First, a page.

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A Cossack host or Cossack voisko (Казачье войско, kazachye voysko, sometimes incorrectly translated as Cossack Army
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Don Cossacks (Russian: Донские Казаки) were Cossacks who settled along the middle and lower Don River, Russia.
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The Ural Cossack Host was a cossack host formed from the Ural Cossacks -- those cossacks settled by the Ural River. Their alternative name, Yaik Cossacks, comes from the old name of the river.
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Terek Cossack Host (Russian: Терское казачье войско
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Kuban Cossacks (Russian: Кубанские кaзаки, Kubanskiye Kаzaki) are Cossacks who live in the Kuban region of Russia.
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The Orenburg Cossack Host (Russian: Оренбургское казачье войско
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Astrakhan Cossack Host (Астраханское казачье войско
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Siberian Cossacks were Cossacks who settled in the Siberian region of Russia since the end of the 16th century. In 1808, Alexander I created the Siberian Cossack Host.
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Baikal Cossacks were cossacks of the Transbaikal Cossack Host (Russian: Забайка́льское каза́чье
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The Amur Cossack Host (Амурское казачье войско
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Semirechye Cossask Host (Russian: Семиреченское казачье войско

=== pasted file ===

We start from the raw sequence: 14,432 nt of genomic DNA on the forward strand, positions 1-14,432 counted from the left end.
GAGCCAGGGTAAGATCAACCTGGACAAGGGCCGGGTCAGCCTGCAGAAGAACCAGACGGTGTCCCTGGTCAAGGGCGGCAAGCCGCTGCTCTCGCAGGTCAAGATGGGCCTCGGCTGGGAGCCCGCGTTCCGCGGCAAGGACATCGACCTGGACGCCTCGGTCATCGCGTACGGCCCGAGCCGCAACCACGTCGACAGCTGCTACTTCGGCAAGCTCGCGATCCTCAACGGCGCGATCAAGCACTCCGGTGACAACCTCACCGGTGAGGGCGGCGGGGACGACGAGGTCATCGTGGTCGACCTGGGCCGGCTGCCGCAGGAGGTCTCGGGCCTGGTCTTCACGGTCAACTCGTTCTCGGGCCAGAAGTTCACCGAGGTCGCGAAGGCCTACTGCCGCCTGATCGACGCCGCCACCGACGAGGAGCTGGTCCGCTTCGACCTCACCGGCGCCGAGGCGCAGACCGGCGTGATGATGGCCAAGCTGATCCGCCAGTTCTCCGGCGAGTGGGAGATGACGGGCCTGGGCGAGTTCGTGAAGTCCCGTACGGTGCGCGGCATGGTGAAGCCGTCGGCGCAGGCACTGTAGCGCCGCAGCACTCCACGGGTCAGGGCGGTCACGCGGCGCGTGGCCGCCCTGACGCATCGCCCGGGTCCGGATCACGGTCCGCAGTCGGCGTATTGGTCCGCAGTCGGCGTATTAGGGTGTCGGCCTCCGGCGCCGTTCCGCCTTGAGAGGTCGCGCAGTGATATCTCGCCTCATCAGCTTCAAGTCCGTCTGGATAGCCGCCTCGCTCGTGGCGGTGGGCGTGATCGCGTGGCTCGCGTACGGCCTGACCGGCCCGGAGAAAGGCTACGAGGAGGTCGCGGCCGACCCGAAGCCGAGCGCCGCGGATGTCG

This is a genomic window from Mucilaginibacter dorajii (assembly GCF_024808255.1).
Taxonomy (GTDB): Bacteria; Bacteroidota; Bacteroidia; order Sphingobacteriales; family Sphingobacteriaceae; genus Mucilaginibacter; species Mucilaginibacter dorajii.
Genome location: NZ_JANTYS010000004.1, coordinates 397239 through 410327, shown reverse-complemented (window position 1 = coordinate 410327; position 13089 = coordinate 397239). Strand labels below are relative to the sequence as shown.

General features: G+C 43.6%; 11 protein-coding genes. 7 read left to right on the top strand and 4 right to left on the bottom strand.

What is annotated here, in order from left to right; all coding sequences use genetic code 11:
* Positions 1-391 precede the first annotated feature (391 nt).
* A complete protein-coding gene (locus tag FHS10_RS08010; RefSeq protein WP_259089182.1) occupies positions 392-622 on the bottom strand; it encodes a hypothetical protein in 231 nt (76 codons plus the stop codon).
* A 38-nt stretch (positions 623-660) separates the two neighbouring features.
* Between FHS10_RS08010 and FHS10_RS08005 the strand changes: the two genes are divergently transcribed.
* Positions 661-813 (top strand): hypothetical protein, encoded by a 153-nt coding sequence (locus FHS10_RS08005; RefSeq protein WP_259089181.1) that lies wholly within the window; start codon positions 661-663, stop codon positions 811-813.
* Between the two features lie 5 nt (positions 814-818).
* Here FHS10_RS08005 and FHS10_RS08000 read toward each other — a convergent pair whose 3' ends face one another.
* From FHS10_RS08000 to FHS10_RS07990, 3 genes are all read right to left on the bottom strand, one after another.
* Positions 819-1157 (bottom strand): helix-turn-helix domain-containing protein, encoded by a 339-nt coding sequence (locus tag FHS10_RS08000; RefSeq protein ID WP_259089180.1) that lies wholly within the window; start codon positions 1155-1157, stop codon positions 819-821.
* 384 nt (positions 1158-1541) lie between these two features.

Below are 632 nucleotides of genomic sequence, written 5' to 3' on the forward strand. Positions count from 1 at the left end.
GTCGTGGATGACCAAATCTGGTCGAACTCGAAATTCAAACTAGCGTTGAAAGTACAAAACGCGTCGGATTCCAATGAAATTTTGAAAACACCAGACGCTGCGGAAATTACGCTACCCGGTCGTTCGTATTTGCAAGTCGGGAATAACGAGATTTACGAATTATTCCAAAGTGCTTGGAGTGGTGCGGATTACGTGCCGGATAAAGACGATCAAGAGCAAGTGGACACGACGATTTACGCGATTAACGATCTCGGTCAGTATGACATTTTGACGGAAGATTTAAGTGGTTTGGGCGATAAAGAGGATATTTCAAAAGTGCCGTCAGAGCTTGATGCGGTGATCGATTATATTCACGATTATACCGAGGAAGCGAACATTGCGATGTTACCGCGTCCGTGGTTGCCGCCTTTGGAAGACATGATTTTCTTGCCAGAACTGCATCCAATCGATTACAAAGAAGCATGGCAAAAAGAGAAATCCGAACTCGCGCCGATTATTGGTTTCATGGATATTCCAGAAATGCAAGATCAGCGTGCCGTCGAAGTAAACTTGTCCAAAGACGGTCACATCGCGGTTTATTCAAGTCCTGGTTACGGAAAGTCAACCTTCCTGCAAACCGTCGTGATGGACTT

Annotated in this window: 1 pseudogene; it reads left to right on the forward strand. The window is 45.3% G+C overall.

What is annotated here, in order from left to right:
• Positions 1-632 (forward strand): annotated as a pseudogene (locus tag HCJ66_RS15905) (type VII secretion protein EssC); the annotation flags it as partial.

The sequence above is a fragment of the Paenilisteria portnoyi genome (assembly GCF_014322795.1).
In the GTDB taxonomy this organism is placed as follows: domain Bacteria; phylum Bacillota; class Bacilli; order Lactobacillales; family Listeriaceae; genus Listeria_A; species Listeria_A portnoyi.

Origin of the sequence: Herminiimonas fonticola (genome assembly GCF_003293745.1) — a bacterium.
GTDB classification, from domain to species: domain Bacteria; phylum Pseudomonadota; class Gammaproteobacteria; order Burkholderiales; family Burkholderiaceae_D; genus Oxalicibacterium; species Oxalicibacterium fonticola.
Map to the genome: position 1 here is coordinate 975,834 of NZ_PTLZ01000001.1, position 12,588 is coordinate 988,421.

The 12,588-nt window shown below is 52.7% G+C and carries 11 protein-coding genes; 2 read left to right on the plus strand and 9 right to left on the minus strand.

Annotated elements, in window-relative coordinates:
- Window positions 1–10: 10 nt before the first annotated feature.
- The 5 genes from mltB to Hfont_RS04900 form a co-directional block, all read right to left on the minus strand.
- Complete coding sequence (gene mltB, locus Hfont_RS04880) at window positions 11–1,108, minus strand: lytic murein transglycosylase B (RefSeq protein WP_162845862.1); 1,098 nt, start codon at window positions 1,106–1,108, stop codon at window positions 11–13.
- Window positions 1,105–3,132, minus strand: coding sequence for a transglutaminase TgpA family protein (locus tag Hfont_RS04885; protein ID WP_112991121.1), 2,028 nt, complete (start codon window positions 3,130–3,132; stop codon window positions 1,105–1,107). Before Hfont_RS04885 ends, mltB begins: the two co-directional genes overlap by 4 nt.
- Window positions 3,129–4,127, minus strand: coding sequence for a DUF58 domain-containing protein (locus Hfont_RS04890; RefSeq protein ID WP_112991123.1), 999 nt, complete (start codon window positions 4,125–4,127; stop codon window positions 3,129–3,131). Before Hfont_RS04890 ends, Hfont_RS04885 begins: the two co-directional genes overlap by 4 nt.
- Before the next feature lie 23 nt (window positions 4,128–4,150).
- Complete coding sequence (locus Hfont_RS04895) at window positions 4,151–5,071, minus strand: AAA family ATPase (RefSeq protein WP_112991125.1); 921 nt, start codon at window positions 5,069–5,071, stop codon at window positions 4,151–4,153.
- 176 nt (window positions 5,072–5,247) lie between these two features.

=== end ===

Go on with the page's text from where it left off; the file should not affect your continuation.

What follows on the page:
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Ussuri Cossack Host (Russian: Уссури́йское каза́чье во́йско) was a Cossack Host in Imperial Russia, located in
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Azov Cossack Host was a Cossack host created in 1828 of Trans-Danubian Sich Cossacks (Задунайская Сечь) returned under the Russian patronage during the Russo-Turkish War, 1828-1829
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Black Sea Cossack Host (Черноморское казачье войско) was a Cossack host created in 1787 in Southern Ukraine from former
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The Buh Cossack Host (Ukrainian: Бузьке козацьке військо) (Russian:
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Caucasus Line Cossack Host (Кавказское линейное казачье войско) was a Cossack host
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The Albazinians (Russian: албазинцы, Chinese: 阿尔巴津人) are approximately 250 modern descendants of about fifty Russian Cossacks from Albazin on the Amur River that were resettled by the Kangxi